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Lower supply of public, private homes next year

SINGAPORE — To prevent a glut in the public and private housing markets, the Government will further reduce the supply of Build-to-Order (BTO) flats and land sales for private properties.

Build-To-Order (BTO) flats at Sembawang. TODAY file photo

Build-To-Order (BTO) flats at Sembawang. TODAY file photo

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SINGAPORE — To prevent a glut in the public and private housing markets, the Government will further reduce the supply of Build-to-Order (BTO) flats and land sales for private properties.

Minister for National Development Khaw Boon Wan announced the reduction in BTO supply during his appearance on Channel 8’s Hello Singapore programme yesterday.

The supply of BTO flats for this year was reduced to 22,400 units, from 25,000 per year in the previous three years.

Mr Khaw said the number of new BTO flats launched next year would be cut by another 25 per cent to about 16,000 flats, with the number of BTO exercises reduced from the current six a year to four.

There will be a BTO exercise once every quarter instead of once every other month. The number of flats per exercise will hold steady at 4,000.

Speaking to reporters after the programme, Mr Khaw said: “As you know, because of the great shortage, we had to ramp up (supply) very rapidly … But obviously, we cannot carry on like this, it may cause a big problem. So this year, we have started to taper … Then next year, we have decided to further reduce by another 25 per cent.”

He added that the amount of land offered under the Government Land Sales (GLS) programme would also see further cuts. Details were not provided, but the minister said the Government would “have to be careful not to overdo it”.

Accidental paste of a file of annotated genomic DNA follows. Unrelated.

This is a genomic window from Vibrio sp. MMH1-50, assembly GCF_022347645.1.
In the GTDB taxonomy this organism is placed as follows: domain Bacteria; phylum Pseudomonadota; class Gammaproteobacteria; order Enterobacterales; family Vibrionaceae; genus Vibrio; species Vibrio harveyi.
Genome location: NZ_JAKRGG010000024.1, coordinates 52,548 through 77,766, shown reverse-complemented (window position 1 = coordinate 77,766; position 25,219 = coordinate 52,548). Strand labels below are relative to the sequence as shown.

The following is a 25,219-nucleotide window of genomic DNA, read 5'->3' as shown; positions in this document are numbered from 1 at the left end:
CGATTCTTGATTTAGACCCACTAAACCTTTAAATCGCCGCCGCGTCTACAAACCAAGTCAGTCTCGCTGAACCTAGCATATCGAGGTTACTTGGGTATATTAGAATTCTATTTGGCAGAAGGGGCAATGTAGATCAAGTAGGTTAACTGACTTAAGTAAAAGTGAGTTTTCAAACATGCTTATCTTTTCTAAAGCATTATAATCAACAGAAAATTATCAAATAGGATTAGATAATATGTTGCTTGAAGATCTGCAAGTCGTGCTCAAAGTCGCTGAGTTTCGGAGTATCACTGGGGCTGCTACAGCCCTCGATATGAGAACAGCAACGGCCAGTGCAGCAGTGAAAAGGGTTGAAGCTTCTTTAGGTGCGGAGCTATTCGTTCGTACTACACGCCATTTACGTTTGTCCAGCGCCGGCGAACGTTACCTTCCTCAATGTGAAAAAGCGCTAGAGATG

“The (HDB and private property) markets are linked. So, just as we need to reduce BTO, we have also been progressively bringing down the Urban Redevelopment Authority land sales for executive condominiums, for private condos. So this year, we made a small adjustment of reduction. Next year, we will go a bit further,” he said.

The Government announces the amount of land for sale under the GLS twice a year. In the latest launch in June, the sites on offer could yield an estimated 3,915 private homes, down from the estimated 4,630 units previously.

Despite the recent decline in private property prices, the figures are still around 50 per cent above the lows in 2009.

Hence, it is still not the right time to wind down cooling measures, said Mr Khaw, adding that there is still room for prices to moderate, given that income levels had grown only 30 per cent during the same period.

“Cooling measures are something we will have to relook sooner or later, but I think now is not the time yet … Prices have come down, the market is turning into a buyer’s market and sellers now have to be more realistic,” he said.

Analysts whom TODAY spoke to said the move by the Government is timely, as pent-up demand for HDB flats would have been met by the more than 77,000 flats that came into the market between 2011 and last year.

Associate Professor Sing Tien Foo, deputy head (administration and finance) at the National University of Singapore’s Department of Real Estate, said: “It is time to adjust the stock. The Government has been pumping up the supply of new flats for the past three years, so this is timely. Looking at the last BTO launch, the (application rates) look quite comfortable so, moving forward, it’s good to supply at a more moderate pace.”

“If we look at the number of marriages per year, it’s about 15,000 to 16,000, so I think the 25 per cent reduction is still quite comfortable,” he added.

On the private-property front, Century 21 chief executive Ku Swee Yong cautioned that with developers still hungry for land, a decrease in supply might instead drive up prices.

“The GLS programme is actually a good tool to keep prices in check for the long-term stability of the market. If developers know there won’t be as many sites on offer, that may push up land prices and this cost will be passed on to consumers,” he said.

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